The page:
Please use this identifier to cite or link to this item: http://hdl.handle.net/2440/83864
Type: Conference paper
Title: Promoting deeper learning through a scaffolded language curriculum: Double tasking language-specific and research-skills development
Author: Enomoto, K.
Citation: Proceedings of the Languages and Cultures Network for Australian Universities Inaugural Colloquium, LCNAU 2013, 2012 / J. Hajek, C. Nettlebeck and A. Woods (Eds.), pp.347-360
Publisher: University of Melbourne
Publisher Place: online
Issue Date: 2012
ISBN: 9781921944901
Conference Name: Languages and Cultures Network for Australian Universities Inaugural Colloquium (2011 : Melbourne, Australia)
Statement of
Responsibility: 
Kayoko Enomoto
Abstract: This study explores the pragmatic value of a scaffolded language curriculum (SLC) model for fostering students’ deep approach to learning in a language discipline. An SLC based on the control wedge model (Cadman and Grey, 2000) was implemented with third-year undergraduate students in Advanced Japanese — the majority completing various non-Arts degrees. Building upon students’ existing Internet literacy in English, a variety of staged tasks were embedded and scaffolded in a curriculum, guiding students to complete a research project — involving writing a research essay and giving an oral research presentation, both in Japanese. Students investigated self-selected social issues in Japan to develop both their Japanese language-specific and research skills. With a gradual control shift from teacher to student, students became increasingly autonomous, in their utilisation of Japanese search engines and online tools to locate and read authentic online materials in Japanese. Results from formal student experience surveys show that authentic tasks embedded in an SLC effectively improved students’ course experience ratings in all areas; including transferable, generic research and thinking skills, without increasing perceptions of workload. Implications and future directions, as well as transferability of this model to other language contexts, are also discussed.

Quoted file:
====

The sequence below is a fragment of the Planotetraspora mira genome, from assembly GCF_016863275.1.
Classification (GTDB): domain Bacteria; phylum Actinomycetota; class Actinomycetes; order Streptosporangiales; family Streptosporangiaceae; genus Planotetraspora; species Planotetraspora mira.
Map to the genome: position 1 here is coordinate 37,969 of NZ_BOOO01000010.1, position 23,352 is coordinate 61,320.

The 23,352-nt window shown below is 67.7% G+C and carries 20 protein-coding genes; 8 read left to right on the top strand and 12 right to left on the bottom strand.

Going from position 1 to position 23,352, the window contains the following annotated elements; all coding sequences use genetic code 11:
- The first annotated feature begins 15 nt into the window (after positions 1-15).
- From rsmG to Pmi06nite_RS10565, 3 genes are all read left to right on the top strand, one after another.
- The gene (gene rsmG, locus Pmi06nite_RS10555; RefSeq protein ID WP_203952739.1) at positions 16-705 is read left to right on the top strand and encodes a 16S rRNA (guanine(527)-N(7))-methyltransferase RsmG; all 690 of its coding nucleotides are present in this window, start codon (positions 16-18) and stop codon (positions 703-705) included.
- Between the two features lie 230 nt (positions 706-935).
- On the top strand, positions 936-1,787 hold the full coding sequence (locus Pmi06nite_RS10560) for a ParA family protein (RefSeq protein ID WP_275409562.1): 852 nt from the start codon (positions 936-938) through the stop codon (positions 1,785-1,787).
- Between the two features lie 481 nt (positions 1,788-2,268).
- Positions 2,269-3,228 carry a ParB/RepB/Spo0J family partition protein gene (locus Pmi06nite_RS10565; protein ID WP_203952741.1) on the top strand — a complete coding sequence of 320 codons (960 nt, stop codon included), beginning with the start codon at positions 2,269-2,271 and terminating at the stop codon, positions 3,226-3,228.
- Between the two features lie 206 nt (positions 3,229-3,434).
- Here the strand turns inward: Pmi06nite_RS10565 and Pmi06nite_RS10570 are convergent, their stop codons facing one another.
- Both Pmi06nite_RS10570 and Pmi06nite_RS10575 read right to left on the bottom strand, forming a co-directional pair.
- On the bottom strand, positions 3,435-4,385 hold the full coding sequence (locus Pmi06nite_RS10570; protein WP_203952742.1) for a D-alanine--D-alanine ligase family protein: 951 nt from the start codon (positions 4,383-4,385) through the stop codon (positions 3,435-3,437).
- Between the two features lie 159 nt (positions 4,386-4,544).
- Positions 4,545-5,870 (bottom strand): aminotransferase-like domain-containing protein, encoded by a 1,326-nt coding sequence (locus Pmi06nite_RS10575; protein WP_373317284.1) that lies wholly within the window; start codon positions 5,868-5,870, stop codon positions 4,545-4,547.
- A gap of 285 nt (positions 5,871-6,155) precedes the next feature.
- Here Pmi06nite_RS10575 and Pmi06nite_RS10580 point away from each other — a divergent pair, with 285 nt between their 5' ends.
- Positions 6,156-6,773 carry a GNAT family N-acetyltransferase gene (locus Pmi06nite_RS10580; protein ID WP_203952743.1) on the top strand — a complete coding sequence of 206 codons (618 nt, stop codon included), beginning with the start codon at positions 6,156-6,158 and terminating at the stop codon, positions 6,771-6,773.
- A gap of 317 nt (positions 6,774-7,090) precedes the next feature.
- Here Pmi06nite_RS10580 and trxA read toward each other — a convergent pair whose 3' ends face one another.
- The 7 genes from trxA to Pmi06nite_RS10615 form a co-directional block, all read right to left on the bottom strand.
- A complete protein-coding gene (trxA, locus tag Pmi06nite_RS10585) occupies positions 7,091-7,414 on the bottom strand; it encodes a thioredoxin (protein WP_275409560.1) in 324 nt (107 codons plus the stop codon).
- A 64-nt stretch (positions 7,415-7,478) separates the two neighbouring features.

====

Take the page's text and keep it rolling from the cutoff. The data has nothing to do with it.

Rights: Copyright status unknown
RMID: 0020134510
Description (link): http://www.lcnau.org/proceedings/2011-proceedings/
Published version: http://www.lcnau.org/pdfs/lcnau_2011_enomoto.pdf
Appears in Collections:Asian Studies publications

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